Veda Vyasa then began the sermon and  he said that paramathma is the only truth and that is pure and omnipresent. It  encompasses everything, yet its boundaries are limitless.
The paramatma will always be present in the atma. The only way to bring about a synthesis between an atma and paramatma is by yoga.
Vyasa then goes on to trace the eight components of yoga of which the first is Pranayama or control of one’s breath. The other components are Pratyahara or control of one’s senses, Yama or practice of non-violence, truthfulness and piety,  Niyama or study of Vedas and meditation, Dhyana or austere meditation and the last component is Samadhi or the stage where we realise the parameters of Atma (here I mean Jivatma) and Paramatma.
This is what Vishnu revealed in the Kurma Purana and what Veda Vyasa, the fountain head of  Brahminism subsequently told the sages.

“Tatrapi Devasambhuthyam Vairajasyabhavat Suta
Ajito Nama Bhagawan Amsena Jagata Patihi
Payodim Ena Nirmathya Suranam sadhita Sudha
Bhramamanombhasi Dhrta Kurma Roopena Mandara.”

This is how the story of the Samudra Manthana starts.
Madhwa seers felt that the Kurma would always be giving them knowledge and set then on the path of true knowledge and enlightenment. They felt nearer to Hari (please remember all Madhwa saints are followers of  Vaishnava faith wherein Hari is supreme)  and the only way they could continue with meditation was by immersing themselves in the manner in which Vishnu spoke in the Kurma Purana.
Thus they chose Padmasana to sit within the Brindavana which was generally built on a Kurma. The very fact that the Brindavana was atop a Kurma added to their meditative powers.    
Kurma gave them inner strength and complete devotion to God
Thus the Kurma Purana became a way of life and a guiding principle for our Madhwa sages, whichever matha they belonged to whether in life or after they left the mortal body. The Kurma was a vehicle for the seers to constantly remain in touch with the supreme God. It encapsulated whatever Madhwa said about Dwaitha philosophy.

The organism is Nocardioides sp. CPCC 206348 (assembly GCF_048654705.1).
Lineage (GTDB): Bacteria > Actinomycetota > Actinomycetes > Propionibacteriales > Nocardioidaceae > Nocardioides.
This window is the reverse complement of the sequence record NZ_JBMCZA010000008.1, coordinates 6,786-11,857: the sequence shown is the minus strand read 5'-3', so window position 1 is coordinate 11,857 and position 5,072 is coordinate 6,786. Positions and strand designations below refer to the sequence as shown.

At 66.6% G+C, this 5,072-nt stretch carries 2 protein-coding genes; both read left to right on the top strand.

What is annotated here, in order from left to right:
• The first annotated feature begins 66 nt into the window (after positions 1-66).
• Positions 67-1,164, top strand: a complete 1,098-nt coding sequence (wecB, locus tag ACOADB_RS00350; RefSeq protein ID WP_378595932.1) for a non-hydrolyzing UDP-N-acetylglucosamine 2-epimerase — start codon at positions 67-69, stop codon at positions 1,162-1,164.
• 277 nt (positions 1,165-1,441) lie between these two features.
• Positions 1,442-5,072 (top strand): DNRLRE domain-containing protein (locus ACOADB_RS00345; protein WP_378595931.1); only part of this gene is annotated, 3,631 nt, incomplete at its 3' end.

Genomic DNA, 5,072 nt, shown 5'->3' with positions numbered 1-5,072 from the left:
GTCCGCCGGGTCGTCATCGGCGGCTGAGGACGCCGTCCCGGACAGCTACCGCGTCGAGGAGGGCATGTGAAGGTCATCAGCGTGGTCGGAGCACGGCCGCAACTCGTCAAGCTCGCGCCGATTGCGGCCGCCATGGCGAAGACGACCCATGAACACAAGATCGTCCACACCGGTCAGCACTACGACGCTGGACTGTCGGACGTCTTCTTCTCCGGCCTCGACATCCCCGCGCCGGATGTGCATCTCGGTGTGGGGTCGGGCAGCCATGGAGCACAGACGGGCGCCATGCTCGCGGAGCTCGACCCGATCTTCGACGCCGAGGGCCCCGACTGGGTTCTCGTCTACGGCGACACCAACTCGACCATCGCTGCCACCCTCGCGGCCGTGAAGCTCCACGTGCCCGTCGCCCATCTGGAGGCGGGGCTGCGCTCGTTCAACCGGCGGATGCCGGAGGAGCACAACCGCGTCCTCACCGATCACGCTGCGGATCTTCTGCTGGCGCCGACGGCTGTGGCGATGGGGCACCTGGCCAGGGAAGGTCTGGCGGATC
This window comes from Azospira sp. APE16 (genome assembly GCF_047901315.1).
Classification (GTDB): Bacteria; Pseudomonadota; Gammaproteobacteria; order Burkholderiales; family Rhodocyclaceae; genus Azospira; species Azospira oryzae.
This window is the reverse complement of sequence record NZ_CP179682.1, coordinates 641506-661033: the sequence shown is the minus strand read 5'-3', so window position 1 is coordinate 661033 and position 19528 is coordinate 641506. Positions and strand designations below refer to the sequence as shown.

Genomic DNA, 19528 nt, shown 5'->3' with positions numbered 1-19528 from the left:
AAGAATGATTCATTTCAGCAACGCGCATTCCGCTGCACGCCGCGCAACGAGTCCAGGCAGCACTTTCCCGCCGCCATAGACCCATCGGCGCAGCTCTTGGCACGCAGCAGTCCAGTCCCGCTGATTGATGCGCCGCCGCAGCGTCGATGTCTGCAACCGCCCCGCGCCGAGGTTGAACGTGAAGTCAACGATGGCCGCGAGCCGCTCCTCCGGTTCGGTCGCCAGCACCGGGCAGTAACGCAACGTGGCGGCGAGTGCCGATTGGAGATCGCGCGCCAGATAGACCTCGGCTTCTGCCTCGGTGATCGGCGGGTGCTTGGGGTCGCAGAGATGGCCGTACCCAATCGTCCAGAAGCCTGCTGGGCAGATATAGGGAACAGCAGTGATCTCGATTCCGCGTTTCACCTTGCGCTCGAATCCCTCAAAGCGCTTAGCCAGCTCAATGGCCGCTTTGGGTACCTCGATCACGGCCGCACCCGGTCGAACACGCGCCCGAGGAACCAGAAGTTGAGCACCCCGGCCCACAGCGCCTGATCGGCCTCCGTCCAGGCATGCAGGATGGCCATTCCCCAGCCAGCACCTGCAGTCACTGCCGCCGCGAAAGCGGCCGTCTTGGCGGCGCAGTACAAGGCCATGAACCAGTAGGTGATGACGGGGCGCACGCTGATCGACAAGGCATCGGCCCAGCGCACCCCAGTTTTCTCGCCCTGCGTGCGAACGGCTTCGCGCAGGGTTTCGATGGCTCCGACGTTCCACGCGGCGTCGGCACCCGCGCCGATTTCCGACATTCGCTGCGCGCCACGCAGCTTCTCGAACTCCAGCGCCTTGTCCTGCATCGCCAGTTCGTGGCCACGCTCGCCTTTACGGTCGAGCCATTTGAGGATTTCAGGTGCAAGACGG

“Aum Asana Mantrasya, Meru-prstha rsih, Sutalam Chandah
Kurmo Devata, Asanabhimantrena Viniyogah
Prthvitvaya Dhrta Loka Devi Twam Vishnuna Dhrta
Twam cadharayamma Nityam Pavitram Asanam Kuru.”

Here, the asana is extolled and a prayer is made to Kurma to help them (saints) feel secure and achieve their goal.

The first Madhwa saint to enter Brindavana is Padmanabha Theertha. His Brindavana is in Chakra Teertha in Hampi.
The concept behind the construction of the Brindavana is to ensue that life does not go out of a body. The seed cells in the body never get damaged.
When a saint enters Brindavana, his body will never decay as the  magnetic force within acts as a life force. Thus, people within the Brindavana begin to guide people as “unseen masters” or “invisible helpers” , though this may not be the case always as scores of people have seen Raghavendra Swamy sitting in the Brindavana. Some examples are of Sir Thomas Munroe seeing and speaking to Rayaru as did Jagganatha Dasa and the first person to see him in the Brindavana was Appanacharya.
Similarly, Sripadaraja has been seen sitting in Padmasana within the confines of his Brindavana.
Madhwas believe that the life force in the saints’ body in Brindavana remains forever and the time limit for the Samadhi status depends upon the saint's bio-magnetic strength. This may vary in terms of hundreds of years. Until then, the soul in samadhi stage will continue to bless the devotees.
This is perhaps the reasons why we feel a magnetic pull or divine force when we go near a Brindavana. Generally, Jeeva Samadhis have stronger and higher spiritual force and magnetic pull.
Madhwa saints chose such a Samadhi as Agni Samskara is forbidden for them. The only other option of antima samskaara for such seers is immersing their body in flowing water bodies like a river or sea or discarding the mortal body on the top of a hill or mountain in such a place so that it will not be eaten by wild animals.
Since the last two methods were not viable, the Madhwa saints chose the Brindavana method. This ensures that the brindavana becomes a places of worship with daily poojes. On their part, the seers guide us by emitting power and blessings due to the pranava mantra japa (Om mantra) and other mantras that they constantly recite.